PETALING JAYA: Once snubbed by foreign investors, Malaysian stocks are seeing the return of foreigners at a scale not seen in the last one year.
The weekly net buying of the foreigners has consistently surpassed the retail and local institutional investors this year.
International funds have been net buyers on Bursa Malaysia for 11 out of the first 13 weeks of 2022, with a net inflow of RM6.7bil year-to-date.
Foreigners also showed increased interest in more sectors, including plantations, which have been affected by environmental, social and governance (ESG) concerns.
In the week ended April 1, foreign investors were net buyers in the financial services and plantation sectors.
Speaking with StarBiz, MIDF Research director and head of research Imran Yassin Md Yusof noted that foreign investors have shifted their attention to not only Malaysia, but also other Asean markets.
In the week ended April 1, out of the four Asean markets tracked by MIDF Research, Thailand, Indonesia and Malaysia recorded net inflows of US$371.2mil (RM1.56bil), US$320.6mil (RM1.35bil) and US$127.4mil (RM536mil), respectively.
The Philippines, on the other hand, saw a net foreign fund outflow of US$10.47mil (RM44mil).
There are many factors that may have attracted foreign investors to Malaysian stocks, according to Imran.
“The last time Malaysian stocks saw a total net inflow, on a yearly basis, was in 2017, so the recent net buying by the foreigners may be a rotation back into Malaysia.
“Also, this may have probably been due to the effect on valuation as central banks in this region begin to tighten their monetary stance while Asean economies are expected to see comparatively better growth,” he said.
The declining trend in foreign shareholdings started in May 2018, specifically after the 14th General Election (GE) on May 9, 2018 when Pakatan Harapan won a simple majority in the Parliament, heralding the first change in government in Malaysia’s history.
Since then, the foreign shareholding level on Bursa Malaysia has fallen 4.1 percentage points from its peak of 24.2% in March 2018 to a trough of 20.1% in February 2022 due to political uncertainty.
However, the recent strong interest in foreign investors boosted foreign shareholding to 20.3% in March, according to CGS-CIMB’s data.
Imran also attributed the strong foreign fund net inflow into Malaysia to the Russia-Ukraine war, which has spooked the global capital markets.
“The war in Ukraine further exacerbated this trend (inflow into Malaysia) as investors may have concluded that the war will cause lesser impact to Asean economies, in our opinion.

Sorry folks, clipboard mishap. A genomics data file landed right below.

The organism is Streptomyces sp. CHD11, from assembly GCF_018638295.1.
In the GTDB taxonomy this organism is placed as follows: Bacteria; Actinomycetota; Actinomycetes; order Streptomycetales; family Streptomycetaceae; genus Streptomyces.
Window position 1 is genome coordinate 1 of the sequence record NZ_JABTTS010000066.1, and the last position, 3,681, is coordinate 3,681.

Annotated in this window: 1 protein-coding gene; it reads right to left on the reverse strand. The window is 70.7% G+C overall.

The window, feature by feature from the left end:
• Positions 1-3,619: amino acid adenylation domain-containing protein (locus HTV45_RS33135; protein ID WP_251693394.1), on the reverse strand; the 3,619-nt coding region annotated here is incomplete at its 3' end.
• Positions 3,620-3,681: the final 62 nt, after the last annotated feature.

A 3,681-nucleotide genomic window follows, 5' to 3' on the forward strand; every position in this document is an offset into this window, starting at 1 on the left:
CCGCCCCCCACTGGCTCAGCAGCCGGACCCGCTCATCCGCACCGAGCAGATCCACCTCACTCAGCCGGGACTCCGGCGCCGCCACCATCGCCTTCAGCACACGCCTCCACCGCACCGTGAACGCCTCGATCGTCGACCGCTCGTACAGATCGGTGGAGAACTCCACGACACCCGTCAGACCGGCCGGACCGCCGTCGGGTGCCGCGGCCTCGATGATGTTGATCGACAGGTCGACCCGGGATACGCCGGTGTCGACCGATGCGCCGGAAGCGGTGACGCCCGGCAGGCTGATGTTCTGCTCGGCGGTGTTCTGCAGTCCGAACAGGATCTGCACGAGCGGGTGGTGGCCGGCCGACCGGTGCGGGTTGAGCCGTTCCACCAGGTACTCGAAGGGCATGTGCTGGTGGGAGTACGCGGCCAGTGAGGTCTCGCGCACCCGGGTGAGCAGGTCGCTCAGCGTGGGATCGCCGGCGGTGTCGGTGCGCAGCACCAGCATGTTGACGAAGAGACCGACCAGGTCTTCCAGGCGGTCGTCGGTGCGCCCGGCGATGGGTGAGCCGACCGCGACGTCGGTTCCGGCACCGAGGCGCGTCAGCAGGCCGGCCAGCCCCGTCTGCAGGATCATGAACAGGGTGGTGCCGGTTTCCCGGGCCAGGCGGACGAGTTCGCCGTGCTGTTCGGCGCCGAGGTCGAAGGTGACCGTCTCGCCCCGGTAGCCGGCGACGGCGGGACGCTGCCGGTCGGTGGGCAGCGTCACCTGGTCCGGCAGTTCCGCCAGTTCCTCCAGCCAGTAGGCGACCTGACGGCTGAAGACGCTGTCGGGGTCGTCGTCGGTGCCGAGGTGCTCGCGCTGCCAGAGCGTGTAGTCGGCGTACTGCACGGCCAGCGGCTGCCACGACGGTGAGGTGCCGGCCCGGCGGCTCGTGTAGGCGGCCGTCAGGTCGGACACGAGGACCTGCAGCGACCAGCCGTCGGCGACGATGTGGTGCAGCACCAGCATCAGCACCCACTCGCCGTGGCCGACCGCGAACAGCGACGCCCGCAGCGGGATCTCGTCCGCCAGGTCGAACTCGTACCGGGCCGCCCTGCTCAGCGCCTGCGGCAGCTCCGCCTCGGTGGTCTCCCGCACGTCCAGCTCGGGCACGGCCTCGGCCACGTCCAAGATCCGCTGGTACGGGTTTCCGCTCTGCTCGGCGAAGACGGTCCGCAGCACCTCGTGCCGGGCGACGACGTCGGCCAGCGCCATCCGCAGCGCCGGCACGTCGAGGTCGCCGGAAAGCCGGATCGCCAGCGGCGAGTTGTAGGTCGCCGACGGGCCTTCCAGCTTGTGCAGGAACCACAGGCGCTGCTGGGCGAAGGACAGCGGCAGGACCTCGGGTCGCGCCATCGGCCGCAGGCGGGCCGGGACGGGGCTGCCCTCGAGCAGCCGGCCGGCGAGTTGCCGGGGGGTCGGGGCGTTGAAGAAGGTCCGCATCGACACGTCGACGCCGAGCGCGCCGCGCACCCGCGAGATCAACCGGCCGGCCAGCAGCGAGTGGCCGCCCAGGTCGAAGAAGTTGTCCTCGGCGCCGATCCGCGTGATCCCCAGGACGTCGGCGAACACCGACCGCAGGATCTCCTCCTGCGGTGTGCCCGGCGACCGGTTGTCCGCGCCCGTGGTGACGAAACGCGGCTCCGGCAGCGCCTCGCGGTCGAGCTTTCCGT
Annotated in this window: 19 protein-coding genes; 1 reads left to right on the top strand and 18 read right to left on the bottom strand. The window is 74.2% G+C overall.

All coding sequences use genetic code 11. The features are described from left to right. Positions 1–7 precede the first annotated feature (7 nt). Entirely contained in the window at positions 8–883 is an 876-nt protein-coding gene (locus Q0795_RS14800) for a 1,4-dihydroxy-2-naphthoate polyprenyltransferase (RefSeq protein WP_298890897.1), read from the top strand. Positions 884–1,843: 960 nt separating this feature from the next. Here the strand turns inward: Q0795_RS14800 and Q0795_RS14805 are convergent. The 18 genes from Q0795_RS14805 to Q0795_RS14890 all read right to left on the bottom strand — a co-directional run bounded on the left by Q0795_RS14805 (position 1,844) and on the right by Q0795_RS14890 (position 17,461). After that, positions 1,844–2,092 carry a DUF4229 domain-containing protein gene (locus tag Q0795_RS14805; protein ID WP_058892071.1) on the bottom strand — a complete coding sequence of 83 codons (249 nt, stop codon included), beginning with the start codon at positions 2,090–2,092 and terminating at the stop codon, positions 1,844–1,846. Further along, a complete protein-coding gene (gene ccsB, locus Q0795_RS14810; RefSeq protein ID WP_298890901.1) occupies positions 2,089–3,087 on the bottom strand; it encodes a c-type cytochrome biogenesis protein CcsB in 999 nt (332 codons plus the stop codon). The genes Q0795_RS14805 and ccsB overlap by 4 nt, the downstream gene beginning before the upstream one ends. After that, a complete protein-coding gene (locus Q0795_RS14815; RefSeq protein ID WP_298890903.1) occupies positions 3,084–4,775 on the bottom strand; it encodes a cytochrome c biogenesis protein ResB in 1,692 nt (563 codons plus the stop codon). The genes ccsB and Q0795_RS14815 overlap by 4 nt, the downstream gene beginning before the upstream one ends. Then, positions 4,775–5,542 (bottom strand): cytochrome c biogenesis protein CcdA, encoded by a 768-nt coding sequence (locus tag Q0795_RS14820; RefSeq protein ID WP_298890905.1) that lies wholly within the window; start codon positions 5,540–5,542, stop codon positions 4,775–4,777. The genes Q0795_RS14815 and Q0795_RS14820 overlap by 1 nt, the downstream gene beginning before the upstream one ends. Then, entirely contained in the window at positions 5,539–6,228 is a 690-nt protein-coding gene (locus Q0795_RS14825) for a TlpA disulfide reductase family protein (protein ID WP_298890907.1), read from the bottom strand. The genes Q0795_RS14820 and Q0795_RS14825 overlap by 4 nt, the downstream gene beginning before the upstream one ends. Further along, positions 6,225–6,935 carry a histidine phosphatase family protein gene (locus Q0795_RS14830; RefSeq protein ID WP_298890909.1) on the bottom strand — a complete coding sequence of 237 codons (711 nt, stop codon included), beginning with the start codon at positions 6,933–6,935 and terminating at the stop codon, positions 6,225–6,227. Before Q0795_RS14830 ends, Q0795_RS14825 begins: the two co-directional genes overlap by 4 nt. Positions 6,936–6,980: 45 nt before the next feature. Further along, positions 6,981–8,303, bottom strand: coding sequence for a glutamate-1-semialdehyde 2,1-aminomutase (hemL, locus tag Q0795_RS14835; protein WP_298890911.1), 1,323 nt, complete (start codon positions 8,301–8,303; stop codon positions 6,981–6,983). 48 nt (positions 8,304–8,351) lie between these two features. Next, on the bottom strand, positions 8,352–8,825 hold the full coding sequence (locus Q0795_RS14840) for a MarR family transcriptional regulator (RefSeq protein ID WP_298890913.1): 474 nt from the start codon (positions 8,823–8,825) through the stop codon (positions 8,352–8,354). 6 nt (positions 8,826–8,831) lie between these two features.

“Furthermore, most of the Asean economies are commodity producers and will likely benefit from the high commodity prices,” he added.
The Russia-Ukraine conflict that began on Feb 24 and the release of global pent-up demand following the reopening of borders have, among others, pushed up commodity prices.
The price of crude palm oil (CPO) in Malaysia surged to its record-high of RM8,076.50 per tonne on March 2, and while the price has declined to RM6,357.50 by April 4, it remains well above the average price level of RM4,220 seen in April last year.
Brent grade crude oil also rose sharply to a multi-year-high of US$127.98 per barrel on March 8, before settling at US$109.12 as at press time yesterday.
Rakuten Trade head of equity sales Vincent Lau said foreign investor sentiment on Malaysian equities was boosted by the high CPO and crude oil prices, considering that the country is a producer of both commodities.
He also pointed out that investors could be taking advantage of Malaysian stocks’ appealing valuation.
“Local stocks have been quite beaten down in the past several months, so it’s not surprising that foreign investors are buying into the stocks.
“Stocks with good long-term fundamental value will continue to benefit from the increased foreign investor interest,” he said.
Lau also added that foreign investors could be attracted to Malaysian stocks given the likelihood of a general election in the coming months.
Investors favour the presence of a stable government, and considering the recent state-level election results, Lau said foreign investors could be betting on a more stable federal government after GE15.
“It can only get better for the Malaysian stock market after this, as long as there is no other black swan event.
“Closer to the elections, local institutional funds could also likely increase their buying of local equities,” he said.
In order to further accelerate foreign investor appetite in Malaysian stocks, Lau urged the government and the capital market regulators to engage more with the investors.
“We need to sell more good news about Malaysia to the investors,” he said.
When asked whether foreign investors’ increased interest in the plantation sector means that they are less concerned about the ESG issues, Lau said this was not necessarily true.
“Plantation companies are not really bad in terms of ESG, especially considering that they have adopted responsible planting. You can see ESG related issues in other sectors as well.
“I believe the shift by foreign investors into the plantation sector could be because they want to benefit from the high commodity prices and demand, at a time when other sectors including technology may have limited upside,” he said.
Echoing a similar stance, MIDF Research’s Imran also said there are many plantation companies that comply with ESG standards.
“Therefore, we believe that investors should be more discerning than to ignore a sector or company based on perception rather than doing the research,” he said.
In the week ended April 1, the plantation sector recorded a net buying of RM100.4mil by foreign investors, according to CGS-CIMB’s data.
The largest net buying by foreigners was in the financial services sector, with a net inflow of RM335.6mil.